The Thirteenth Session of the Conference of the Parties to the Convention on the Conservation of Migratory Species of Wild Animals is get held in India from 17th till 22nd of February 2020.
At the last species conservation conference in the Philippines in October 2017, the whale sharks were officially entered on the list. In addition to the whale sharks, angel sharks, blue sharks, black sharks (gloomy sharks), the species protection list was also taken. As we know, sharks have long been the focus of attention when it comes to fishing.
This conference is not only about sharks, but also other land giants like elephants, jaguars, lions, giraffes, leopards etc. which need more protection.
Smooth Hammerhead Shark
The smooth hammerhead (Sphyrna zygaena) is a species of hammerhead shark, and part of the family Sphyrnidae. This species is named “smooth hammerhead” because of the distinctive shape of the head, which is flattened and laterally extended into a hammer shape (called the “cephalofoil”), without an indentation in the middle of the front margin (hence “smooth”). Unlike other hammerheads, this species prefers temperate waters and occurs worldwide at medium latitudes. In the summer, these sharks migrate towards the poles following cool water masses, sometimes forming schools numbering in the hundreds to thousands.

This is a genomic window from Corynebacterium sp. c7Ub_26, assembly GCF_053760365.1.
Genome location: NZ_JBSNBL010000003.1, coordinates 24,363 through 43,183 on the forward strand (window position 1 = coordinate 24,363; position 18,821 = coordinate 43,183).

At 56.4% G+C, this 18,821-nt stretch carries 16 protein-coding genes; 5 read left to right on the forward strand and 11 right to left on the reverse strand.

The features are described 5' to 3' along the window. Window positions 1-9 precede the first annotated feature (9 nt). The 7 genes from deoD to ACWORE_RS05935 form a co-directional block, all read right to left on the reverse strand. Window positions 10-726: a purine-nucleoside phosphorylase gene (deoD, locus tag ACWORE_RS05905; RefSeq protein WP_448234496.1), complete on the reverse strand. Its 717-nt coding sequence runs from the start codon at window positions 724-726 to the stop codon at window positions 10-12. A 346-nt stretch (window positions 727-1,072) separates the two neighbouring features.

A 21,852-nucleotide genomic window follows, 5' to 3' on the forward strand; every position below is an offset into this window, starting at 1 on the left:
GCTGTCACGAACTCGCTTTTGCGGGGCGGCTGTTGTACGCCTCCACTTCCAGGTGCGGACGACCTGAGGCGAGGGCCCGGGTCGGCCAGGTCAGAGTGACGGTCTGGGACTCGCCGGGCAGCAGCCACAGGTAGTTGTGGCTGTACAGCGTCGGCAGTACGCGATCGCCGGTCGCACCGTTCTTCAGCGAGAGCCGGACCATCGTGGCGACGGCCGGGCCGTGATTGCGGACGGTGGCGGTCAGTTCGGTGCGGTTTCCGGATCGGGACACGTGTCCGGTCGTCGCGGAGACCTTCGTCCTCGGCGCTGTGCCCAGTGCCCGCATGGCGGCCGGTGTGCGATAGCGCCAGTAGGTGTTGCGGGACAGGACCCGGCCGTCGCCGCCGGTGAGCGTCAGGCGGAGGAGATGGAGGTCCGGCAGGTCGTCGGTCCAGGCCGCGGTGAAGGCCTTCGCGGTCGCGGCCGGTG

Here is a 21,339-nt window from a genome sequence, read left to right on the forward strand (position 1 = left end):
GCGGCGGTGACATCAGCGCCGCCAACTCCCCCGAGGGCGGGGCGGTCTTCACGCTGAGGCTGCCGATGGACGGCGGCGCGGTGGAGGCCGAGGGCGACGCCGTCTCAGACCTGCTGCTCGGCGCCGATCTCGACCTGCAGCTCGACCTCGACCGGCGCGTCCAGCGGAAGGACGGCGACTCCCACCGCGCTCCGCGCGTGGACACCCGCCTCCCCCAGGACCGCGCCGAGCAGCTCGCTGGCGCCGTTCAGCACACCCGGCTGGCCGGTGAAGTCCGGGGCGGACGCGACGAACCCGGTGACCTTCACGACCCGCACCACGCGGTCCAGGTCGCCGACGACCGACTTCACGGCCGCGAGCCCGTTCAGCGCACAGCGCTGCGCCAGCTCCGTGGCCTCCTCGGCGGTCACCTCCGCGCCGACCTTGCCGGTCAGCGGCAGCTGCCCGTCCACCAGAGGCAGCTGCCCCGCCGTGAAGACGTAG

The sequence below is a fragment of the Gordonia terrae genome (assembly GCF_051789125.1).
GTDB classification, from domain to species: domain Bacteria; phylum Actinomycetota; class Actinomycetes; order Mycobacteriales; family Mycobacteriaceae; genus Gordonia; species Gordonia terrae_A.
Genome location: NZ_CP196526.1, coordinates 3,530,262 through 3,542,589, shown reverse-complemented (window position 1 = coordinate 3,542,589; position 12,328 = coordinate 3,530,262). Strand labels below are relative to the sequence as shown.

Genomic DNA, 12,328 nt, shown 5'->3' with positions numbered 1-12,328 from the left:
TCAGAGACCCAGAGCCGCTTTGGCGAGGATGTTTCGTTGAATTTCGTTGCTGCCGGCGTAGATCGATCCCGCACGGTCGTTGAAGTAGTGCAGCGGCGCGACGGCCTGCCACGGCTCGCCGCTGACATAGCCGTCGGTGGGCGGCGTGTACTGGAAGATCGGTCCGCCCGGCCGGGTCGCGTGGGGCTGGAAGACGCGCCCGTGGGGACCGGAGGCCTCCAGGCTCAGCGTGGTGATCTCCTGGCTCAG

Tope Shark (oder school shark)
The school shark (Galeorhinus galeus) is a houndshark of the family Triakidae, and the only member of the genus Galeorhinus. Common names also include tope shark, snapper shark, and soupfin shark. It is found worldwide in temperate seas at depths down to about 800 m (2,600 ft). It can grow to nearly 2 m (6 ft 7 in) long. It feeds both in midwater and near the seabed, and its reproduction is ovoviviparous. This shark is caught in fisheries for its flesh, its fins, and its liver, which has a very high vitamin A content.
The IUCN has classified this species as “vulnerable” in its Red List of Threatened Species.
Oceanic White-tip Shark
The oceanic whitetip shark (Carcharhinus longimanus), also known as Brown Milbert’s sand bar shark, brown shark, lesser white shark, nigano shark, oceanic white-tipped whaler, and silvertip shark, is a large pelagic requiem shark inhabiting tropical and warm temperate seas. Its stocky body is most notable for its long, white-tipped, rounded fins.
Though slow-moving, they are opportunistic and aggressive, and are a danger to shipwreck survivors. Recent studies show steeply declining populations because its large fins are highly valued as the chief ingredient of shark fin soup, and as with other shark species, the whitetip faces mounting fishing pressure throughout its range.